The tornado that touched down on Cape Cod on Tuesday was only the third ever reported in the Cape’s history, according to the National Weather Service.
So how – and why – did such a rarity occur?
For one, the weekend’s heatwave contributed.
Tornadoes require humid, muggy air. That air sometimes meets and mixes a cold front, like the one that stalled over the Cape on Monday.
Then wind on the ground blows from one direction, while wind higher in the sky starts to turn, blowing from a slightly different direction.
"It's that turning of the air with height that actually creates the turning at the surface that we see essentially as a tornado or waterspout," said meteorologist Phil Burt.
Another part of this story, according to Jennifer Francis, an atmospheric scientist at Woods Hole Research Center, is the jet stream.
Essentially, the jet stream is a fast-moving river of wind that’s responsible for our weather patterns. It looks like a wave, with peaks and valleys. On Tuesday, one of those valleys, or troughs, was over the northeast.
"When we get a sharp trough like that is when you get the extreme upward motions [of air] that can cause severe thunderstorms, or, in this case, even a tornado," said Francis.
It’s that combination of the jet stream, heat and cold front stalling directly over the Cape that created the right conditions for this week's tornado to form.
Those conditions, while rare, most likely weren't a one-off, and they have an underlying cause.
"We can’t take one tornado and say, 'yep, climate change did it,' but we can certainly point to factors related to climate change and say unusual weather is happening more often. These kinds of things are gonna happen more often," Francis said.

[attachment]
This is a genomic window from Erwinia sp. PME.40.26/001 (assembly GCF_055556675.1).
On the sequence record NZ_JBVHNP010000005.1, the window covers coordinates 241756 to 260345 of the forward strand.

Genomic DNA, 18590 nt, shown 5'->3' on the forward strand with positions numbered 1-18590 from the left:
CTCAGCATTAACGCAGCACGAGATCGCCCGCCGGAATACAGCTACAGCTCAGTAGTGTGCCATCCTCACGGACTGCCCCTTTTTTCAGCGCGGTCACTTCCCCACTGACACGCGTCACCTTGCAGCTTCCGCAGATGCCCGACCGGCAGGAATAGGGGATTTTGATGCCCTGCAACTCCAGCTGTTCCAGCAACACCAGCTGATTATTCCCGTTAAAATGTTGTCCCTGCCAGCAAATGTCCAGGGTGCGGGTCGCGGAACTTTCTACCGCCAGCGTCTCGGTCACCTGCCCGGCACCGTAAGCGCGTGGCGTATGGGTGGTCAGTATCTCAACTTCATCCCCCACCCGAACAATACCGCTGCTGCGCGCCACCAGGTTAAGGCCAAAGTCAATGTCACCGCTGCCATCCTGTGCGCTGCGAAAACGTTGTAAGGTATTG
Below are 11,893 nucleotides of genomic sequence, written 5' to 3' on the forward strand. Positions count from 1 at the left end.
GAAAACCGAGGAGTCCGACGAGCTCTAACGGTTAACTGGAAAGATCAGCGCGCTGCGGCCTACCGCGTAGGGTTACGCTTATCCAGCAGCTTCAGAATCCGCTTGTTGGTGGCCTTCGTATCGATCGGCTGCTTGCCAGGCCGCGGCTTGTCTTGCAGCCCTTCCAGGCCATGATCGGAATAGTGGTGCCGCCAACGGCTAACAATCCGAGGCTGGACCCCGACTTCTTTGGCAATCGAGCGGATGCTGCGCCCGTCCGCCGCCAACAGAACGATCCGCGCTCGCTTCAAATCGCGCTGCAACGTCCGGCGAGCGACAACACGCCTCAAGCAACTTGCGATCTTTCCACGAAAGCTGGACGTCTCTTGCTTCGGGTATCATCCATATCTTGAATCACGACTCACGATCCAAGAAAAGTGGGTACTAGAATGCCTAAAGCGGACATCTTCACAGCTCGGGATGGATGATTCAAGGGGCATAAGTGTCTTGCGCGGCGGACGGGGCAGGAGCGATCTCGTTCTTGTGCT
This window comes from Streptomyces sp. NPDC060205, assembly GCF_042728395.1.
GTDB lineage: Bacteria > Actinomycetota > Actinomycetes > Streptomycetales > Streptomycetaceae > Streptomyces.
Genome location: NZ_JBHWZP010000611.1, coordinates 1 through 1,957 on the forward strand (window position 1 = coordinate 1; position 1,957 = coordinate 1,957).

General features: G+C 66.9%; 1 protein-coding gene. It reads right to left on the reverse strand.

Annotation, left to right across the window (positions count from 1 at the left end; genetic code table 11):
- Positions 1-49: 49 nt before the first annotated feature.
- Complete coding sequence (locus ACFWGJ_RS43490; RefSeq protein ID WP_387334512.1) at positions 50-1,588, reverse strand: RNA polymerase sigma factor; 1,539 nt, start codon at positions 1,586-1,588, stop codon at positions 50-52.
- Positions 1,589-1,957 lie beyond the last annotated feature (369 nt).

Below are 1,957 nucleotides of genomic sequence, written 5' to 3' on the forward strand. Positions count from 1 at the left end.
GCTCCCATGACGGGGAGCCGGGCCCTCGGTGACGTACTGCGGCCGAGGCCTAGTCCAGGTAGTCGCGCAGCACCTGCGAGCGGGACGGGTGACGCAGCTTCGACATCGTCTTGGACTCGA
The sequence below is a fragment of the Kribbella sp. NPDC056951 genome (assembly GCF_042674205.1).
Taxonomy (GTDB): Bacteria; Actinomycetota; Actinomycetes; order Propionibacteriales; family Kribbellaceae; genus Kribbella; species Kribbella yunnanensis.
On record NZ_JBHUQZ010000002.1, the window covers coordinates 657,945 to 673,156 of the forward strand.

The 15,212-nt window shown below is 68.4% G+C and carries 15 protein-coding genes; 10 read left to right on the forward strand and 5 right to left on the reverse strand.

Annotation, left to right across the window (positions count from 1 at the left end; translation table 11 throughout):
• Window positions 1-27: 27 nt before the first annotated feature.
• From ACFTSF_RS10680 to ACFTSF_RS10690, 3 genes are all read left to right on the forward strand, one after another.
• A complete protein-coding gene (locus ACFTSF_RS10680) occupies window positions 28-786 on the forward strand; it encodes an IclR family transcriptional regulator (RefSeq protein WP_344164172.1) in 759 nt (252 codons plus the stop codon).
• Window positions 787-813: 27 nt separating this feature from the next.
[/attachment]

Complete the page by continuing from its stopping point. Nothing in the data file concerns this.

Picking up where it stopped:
Because of climate change there's a lot more heat and moisture in the atmosphere, and that moisture is fuel for all sorts of storms, even tornadoes.
So should we expect to see more tornados on the Cape?
"It's possible that we'll see more tornadoes on Cape Cod," Francis said. "But I think that really the question is more general than that. What we should expect on Cape Cod and elsewhere are more unusual weather conditions to occur."
Plus, Phil Burt says, while the tornado wreaked havoc, he has bigger worries.
"By far the greater concern is the Cape getting a hurricane," Burt said. "Imagine what happened in Yarmouth and Harwich in that little stretch that got that storm, but then paint that same picture literally across every single town on the Cape: every road, every home. That's the far greater concern."